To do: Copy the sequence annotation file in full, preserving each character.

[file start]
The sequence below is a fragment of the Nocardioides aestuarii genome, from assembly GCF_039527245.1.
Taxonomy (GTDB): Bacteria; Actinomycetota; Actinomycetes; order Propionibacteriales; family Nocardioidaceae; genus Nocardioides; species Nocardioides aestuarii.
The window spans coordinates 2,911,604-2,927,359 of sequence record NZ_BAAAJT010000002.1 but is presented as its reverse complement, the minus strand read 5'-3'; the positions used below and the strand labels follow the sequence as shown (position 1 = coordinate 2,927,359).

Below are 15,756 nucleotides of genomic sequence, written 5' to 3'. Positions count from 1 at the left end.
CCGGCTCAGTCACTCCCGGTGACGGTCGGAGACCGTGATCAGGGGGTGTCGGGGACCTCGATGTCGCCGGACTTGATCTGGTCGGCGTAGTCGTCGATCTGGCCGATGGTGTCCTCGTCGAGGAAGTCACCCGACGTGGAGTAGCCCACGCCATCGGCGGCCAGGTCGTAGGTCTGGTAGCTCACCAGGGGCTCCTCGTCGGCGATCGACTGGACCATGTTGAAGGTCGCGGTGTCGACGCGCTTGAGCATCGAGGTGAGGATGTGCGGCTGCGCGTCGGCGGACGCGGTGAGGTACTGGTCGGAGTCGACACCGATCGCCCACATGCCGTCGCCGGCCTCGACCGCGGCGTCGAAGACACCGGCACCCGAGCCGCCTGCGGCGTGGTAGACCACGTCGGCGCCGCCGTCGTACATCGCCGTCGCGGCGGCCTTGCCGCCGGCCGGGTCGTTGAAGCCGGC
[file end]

The sequence below is a fragment of the Nocardioides aestuarii genome, from assembly GCF_039527245.1.
Taxonomy (GTDB): Bacteria; Actinomycetota; Actinomycetes; order Propionibacteriales; family Nocardioidaceae; genus Nocardioides; species Nocardioides aestuarii.
The window spans coordinates 2,911,604-2,927,359 of sequence record NZ_BAAAJT010000002.1 but is presented as its reverse complement, the minus strand read 5'-3'; the positions used below and the strand labels follow the sequence as shown (position 1 = coordinate 2,927,359).

Below are 15,756 nucleotides of genomic sequence, written 5' to 3'. Positions count from 1 at the left end.
CCGGCTCAGTCACTCCCGGTGACGGTCGGAGACCGTGATCAGGGGGTGTCGGGGACCTCGATGTCGCCGGACTTGATCTGGTCGGCGTAGTCGTCGATCTGGCCGATGGTGTCCTCGTCGAGGAAGTCACCCGACGTGGAGTAGCCCACGCCATCGGCGGCCAGGTCGTAGGTCTGGTAGCTCACCAGGGGCTCCTCGTCGGCGATCGACTGGACCATGTTGAAGGTCGCGGTGTCGACGCGCTTGAGCATCGAGGTGAGGATGTGCGGCTGCGCGTCGGCGGACGCGGTGAGGTACTGGTCGGAGTCGACACCGATCGCCCACATGCCGTCGCCGGCCTCGACCGCGGCGTCGAAGACACCGGCACCCGAGCCGCCTGCGGCGTGGTAGACCACGTCGGCGCCGCCGTCGTACATCGCCGTCGCGGCGGCCTTGCCGCCGGCCGGGTCGTTGAAGCCGGC